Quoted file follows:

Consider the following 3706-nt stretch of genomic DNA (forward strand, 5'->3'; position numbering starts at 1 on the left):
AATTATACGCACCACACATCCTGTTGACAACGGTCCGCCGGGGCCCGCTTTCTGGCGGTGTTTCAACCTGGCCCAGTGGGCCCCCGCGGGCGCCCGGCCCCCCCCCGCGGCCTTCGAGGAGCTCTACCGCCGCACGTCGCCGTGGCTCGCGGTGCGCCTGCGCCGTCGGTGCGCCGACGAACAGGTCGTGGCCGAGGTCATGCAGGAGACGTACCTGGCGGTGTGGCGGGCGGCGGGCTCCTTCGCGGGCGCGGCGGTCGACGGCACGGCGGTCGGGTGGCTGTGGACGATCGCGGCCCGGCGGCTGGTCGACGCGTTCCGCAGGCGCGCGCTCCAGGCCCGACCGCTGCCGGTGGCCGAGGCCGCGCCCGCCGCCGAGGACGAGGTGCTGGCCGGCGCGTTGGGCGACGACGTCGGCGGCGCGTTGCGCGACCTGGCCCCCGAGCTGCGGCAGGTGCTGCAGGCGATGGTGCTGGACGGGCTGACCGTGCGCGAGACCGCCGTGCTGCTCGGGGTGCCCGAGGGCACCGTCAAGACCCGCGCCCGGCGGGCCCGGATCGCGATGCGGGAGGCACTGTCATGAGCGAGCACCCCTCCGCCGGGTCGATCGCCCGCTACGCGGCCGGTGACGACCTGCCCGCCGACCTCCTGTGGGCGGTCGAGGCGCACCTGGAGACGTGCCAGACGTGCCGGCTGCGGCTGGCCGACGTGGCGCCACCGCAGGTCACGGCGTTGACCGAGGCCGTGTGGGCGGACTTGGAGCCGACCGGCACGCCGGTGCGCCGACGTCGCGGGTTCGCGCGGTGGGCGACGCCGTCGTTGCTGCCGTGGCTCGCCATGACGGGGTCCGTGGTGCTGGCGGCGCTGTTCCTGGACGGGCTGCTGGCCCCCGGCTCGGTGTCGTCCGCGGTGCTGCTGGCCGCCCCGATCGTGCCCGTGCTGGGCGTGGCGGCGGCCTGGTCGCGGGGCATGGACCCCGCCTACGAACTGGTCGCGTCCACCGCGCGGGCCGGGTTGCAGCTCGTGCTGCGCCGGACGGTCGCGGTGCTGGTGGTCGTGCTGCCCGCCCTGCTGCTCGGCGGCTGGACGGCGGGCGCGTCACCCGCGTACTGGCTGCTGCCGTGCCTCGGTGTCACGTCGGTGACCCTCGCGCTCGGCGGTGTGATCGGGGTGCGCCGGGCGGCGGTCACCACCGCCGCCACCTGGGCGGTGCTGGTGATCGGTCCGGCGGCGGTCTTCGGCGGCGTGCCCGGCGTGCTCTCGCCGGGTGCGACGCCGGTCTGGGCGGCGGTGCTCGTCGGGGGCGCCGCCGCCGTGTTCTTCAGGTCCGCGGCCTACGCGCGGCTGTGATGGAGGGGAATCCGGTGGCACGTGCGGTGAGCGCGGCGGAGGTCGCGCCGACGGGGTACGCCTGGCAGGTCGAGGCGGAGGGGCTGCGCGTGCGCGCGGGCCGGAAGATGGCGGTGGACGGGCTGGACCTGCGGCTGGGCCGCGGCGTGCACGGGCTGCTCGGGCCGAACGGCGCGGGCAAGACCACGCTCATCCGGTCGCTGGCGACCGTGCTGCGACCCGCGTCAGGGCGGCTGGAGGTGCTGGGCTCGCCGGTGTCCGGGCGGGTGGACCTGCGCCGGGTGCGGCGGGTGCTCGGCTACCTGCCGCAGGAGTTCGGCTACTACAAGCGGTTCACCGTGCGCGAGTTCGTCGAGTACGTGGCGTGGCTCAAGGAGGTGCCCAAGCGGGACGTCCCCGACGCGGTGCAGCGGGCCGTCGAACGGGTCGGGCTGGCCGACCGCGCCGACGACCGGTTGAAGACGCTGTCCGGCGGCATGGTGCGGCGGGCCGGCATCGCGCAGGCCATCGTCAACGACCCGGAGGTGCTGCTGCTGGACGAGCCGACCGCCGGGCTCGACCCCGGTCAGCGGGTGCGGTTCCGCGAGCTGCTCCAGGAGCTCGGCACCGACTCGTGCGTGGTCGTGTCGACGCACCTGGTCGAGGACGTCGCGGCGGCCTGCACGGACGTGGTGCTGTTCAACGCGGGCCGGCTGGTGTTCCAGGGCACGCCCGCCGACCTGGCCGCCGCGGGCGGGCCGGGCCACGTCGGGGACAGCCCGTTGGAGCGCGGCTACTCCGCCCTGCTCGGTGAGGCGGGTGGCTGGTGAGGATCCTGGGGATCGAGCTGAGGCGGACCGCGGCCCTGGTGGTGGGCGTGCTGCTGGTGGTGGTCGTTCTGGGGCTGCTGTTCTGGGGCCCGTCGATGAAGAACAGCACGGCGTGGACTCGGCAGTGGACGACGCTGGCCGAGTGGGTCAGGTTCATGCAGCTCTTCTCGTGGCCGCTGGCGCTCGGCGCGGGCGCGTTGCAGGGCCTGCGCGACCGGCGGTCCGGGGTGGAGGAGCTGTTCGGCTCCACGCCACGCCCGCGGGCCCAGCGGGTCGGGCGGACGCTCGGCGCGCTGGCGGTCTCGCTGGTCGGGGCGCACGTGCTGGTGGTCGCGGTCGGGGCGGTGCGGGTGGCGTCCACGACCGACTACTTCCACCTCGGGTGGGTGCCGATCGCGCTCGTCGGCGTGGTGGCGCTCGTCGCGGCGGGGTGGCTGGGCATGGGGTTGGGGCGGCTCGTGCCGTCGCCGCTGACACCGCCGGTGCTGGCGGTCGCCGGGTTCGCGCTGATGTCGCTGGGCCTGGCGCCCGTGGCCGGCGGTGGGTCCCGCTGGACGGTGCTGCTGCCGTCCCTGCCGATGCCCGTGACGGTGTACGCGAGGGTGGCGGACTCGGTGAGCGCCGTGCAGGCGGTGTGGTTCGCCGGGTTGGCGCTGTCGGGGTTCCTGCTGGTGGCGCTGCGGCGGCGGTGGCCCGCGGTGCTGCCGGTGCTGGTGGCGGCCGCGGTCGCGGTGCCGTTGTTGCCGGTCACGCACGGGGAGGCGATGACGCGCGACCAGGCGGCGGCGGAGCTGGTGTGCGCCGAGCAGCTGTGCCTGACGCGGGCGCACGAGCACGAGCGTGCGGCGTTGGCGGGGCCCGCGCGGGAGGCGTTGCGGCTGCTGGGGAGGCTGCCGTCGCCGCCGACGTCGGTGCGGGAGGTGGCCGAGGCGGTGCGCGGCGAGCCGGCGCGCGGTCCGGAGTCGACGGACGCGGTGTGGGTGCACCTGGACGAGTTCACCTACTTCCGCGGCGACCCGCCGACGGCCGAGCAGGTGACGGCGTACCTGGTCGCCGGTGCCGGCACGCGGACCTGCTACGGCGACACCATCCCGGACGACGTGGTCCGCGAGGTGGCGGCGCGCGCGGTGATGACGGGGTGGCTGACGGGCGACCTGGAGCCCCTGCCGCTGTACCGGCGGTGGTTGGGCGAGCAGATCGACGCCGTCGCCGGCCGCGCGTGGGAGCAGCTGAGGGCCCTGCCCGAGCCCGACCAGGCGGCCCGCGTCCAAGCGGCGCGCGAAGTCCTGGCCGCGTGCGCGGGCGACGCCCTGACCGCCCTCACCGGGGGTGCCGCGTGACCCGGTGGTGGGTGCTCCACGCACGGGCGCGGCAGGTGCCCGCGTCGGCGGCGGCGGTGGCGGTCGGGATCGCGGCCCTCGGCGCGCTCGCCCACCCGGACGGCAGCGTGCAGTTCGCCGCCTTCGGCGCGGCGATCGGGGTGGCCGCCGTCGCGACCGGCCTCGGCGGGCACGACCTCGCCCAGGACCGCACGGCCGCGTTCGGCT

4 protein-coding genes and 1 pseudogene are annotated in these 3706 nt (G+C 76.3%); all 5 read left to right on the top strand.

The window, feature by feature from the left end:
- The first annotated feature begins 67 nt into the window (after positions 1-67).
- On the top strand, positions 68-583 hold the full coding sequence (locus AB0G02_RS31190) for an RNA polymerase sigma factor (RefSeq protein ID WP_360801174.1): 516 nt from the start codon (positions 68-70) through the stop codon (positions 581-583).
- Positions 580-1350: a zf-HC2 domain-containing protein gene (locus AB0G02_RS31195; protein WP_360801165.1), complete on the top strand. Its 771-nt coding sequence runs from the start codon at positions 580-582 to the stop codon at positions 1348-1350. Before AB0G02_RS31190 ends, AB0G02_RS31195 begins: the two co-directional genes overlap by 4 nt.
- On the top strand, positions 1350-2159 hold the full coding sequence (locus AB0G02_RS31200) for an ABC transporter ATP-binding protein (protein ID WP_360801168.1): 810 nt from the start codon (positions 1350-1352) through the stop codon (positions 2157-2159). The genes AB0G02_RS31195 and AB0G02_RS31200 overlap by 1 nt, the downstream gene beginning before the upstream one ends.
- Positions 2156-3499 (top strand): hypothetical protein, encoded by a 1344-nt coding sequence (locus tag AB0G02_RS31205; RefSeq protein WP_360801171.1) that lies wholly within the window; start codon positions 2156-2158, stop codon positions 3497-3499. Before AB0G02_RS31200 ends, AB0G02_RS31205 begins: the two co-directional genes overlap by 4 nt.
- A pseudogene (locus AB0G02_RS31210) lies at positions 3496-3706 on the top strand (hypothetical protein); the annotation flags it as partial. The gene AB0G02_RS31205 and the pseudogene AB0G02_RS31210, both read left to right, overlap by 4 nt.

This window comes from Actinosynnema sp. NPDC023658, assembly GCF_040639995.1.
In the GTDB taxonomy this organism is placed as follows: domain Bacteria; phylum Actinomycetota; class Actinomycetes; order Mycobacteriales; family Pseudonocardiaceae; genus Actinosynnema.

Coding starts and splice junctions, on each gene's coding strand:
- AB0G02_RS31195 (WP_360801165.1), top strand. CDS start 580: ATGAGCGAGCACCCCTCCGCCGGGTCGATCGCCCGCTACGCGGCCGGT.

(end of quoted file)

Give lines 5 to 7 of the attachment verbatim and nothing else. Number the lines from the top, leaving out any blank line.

- The first annotated feature begins 67 nt into the window (after positions 1-67).
- On the top strand, positions 68-583 hold the full coding sequence (locus AB0G02_RS31190) for an RNA polymerase sigma factor (RefSeq protein ID WP_360801174.1): 516 nt from the start codon (positions 68-70) through the stop codon (positions 581-583).
- Positions 580-1350: a zf-HC2 domain-containing protein gene (locus AB0G02_RS31195; protein WP_360801165.1), complete on the top strand. Its 771-nt coding sequence runs from the start codon at positions 580-582 to the stop codon at positions 1348-1350. Before AB0G02_RS31190 ends, AB0G02_RS31195 begins: the two co-directional genes overlap by 4 nt.